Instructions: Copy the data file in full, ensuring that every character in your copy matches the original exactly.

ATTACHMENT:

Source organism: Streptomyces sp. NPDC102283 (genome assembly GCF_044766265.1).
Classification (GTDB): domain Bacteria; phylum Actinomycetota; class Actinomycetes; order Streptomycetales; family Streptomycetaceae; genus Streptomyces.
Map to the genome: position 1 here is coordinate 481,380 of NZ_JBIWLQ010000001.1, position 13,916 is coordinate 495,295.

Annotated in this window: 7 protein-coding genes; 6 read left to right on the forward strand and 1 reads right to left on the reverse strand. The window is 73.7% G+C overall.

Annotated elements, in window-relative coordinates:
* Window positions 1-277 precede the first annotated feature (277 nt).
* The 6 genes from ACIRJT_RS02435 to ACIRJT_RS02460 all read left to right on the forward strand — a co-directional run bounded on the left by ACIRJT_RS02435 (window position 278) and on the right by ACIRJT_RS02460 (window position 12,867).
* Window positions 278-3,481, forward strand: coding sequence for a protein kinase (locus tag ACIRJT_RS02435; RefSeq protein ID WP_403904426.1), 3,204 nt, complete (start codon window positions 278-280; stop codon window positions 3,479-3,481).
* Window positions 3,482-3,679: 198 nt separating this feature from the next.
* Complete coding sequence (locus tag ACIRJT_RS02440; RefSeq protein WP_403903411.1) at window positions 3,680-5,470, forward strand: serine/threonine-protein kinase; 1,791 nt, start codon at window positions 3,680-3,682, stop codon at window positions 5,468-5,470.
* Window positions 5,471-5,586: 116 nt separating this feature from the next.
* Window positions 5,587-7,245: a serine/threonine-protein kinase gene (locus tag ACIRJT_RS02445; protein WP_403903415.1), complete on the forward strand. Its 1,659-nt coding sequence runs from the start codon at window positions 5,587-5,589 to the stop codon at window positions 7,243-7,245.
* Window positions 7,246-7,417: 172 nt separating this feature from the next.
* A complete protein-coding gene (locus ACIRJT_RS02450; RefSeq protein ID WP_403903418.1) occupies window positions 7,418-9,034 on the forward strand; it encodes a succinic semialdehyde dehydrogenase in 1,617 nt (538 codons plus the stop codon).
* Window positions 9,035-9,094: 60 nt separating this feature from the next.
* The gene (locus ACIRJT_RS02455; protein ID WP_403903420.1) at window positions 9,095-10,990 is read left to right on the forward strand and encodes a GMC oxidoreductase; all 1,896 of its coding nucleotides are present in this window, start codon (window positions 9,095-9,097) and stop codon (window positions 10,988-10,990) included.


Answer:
Source organism: Streptomyces sp. NPDC102283 (genome assembly GCF_044766265.1).
Classification (GTDB): domain Bacteria; phylum Actinomycetota; class Actinomycetes; order Streptomycetales; family Streptomycetaceae; genus Streptomyces.
Map to the genome: position 1 here is coordinate 481,380 of NZ_JBIWLQ010000001.1, position 13,916 is coordinate 495,295.

Annotated in this window: 7 protein-coding genes; 6 read left to right on the forward strand and 1 reads right to left on the reverse strand. The window is 73.7% G+C overall.

Annotated elements, in window-relative coordinates:
* Window positions 1-277 precede the first annotated feature (277 nt).
* The 6 genes from ACIRJT_RS02435 to ACIRJT_RS02460 all read left to right on the forward strand — a co-directional run bounded on the left by ACIRJT_RS02435 (window position 278) and on the right by ACIRJT_RS02460 (window position 12,867).
* Window positions 278-3,481, forward strand: coding sequence for a protein kinase (locus tag ACIRJT_RS02435; RefSeq protein ID WP_403904426.1), 3,204 nt, complete (start codon window positions 278-280; stop codon window positions 3,479-3,481).
* Window positions 3,482-3,679: 198 nt separating this feature from the next.
* Complete coding sequence (locus tag ACIRJT_RS02440; RefSeq protein WP_403903411.1) at window positions 3,680-5,470, forward strand: serine/threonine-protein kinase; 1,791 nt, start codon at window positions 3,680-3,682, stop codon at window positions 5,468-5,470.
* Window positions 5,471-5,586: 116 nt separating this feature from the next.
* Window positions 5,587-7,245: a serine/threonine-protein kinase gene (locus tag ACIRJT_RS02445; protein WP_403903415.1), complete on the forward strand. Its 1,659-nt coding sequence runs from the start codon at window positions 5,587-5,589 to the stop codon at window positions 7,243-7,245.
* Window positions 7,246-7,417: 172 nt separating this feature from the next.
* A complete protein-coding gene (locus ACIRJT_RS02450; RefSeq protein ID WP_403903418.1) occupies window positions 7,418-9,034 on the forward strand; it encodes a succinic semialdehyde dehydrogenase in 1,617 nt (538 codons plus the stop codon).
* Window positions 9,035-9,094: 60 nt separating this feature from the next.
* The gene (locus ACIRJT_RS02455; protein ID WP_403903420.1) at window positions 9,095-10,990 is read left to right on the forward strand and encodes a GMC oxidoreductase; all 1,896 of its coding nucleotides are present in this window, start codon (window positions 9,095-9,097) and stop codon (window positions 10,988-10,990) included.